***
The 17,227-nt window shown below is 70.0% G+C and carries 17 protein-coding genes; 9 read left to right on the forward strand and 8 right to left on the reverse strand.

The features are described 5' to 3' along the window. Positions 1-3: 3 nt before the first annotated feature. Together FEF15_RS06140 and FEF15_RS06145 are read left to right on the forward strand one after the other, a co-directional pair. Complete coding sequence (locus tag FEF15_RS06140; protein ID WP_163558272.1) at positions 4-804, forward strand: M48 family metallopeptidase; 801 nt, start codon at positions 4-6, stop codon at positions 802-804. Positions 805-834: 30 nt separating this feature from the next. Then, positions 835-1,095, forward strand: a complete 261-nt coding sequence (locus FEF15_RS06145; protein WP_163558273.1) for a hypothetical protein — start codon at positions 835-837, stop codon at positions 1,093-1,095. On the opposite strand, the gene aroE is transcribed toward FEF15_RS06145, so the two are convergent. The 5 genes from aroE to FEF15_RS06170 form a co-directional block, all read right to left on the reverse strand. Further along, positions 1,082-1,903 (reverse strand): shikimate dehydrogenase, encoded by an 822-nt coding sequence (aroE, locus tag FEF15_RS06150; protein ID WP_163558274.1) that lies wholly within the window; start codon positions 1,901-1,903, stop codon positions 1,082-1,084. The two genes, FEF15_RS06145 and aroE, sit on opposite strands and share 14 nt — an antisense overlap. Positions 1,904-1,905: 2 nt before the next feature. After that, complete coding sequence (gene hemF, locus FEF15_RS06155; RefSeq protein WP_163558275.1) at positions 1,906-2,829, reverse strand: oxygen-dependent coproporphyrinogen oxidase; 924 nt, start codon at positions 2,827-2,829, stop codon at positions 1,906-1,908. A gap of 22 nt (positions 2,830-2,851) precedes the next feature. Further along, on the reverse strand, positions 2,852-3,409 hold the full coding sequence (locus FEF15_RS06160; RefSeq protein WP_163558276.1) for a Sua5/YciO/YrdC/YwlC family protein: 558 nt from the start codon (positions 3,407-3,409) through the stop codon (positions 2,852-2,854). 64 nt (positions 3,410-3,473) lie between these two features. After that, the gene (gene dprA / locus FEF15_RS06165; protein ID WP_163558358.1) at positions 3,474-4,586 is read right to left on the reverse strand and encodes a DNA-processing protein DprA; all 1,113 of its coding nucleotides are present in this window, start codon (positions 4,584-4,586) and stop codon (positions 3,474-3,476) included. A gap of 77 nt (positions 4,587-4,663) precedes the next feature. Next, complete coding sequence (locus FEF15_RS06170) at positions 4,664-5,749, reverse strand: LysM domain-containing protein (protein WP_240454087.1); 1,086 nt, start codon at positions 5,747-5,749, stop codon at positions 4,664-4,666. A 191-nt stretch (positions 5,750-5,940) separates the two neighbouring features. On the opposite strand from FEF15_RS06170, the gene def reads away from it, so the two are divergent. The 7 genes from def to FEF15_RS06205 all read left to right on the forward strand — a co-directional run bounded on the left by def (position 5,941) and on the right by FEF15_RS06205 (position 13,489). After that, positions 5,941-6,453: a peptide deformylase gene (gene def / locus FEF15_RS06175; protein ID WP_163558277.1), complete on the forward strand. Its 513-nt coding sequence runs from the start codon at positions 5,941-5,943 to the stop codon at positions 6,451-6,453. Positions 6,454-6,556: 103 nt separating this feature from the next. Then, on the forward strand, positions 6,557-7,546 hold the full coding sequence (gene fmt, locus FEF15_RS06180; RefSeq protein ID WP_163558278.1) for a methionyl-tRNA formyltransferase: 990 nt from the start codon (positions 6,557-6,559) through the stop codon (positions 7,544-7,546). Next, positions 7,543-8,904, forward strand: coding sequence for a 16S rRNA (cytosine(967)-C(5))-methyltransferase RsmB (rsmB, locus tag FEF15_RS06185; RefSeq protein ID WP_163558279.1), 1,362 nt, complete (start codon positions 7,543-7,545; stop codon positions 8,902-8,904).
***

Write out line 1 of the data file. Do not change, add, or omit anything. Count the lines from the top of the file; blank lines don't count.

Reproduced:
The 17,227-nt window shown below is 70.0% G+C and carries 17 protein-coding genes; 9 read left to right on the forward strand and 8 right to left on the reverse strand.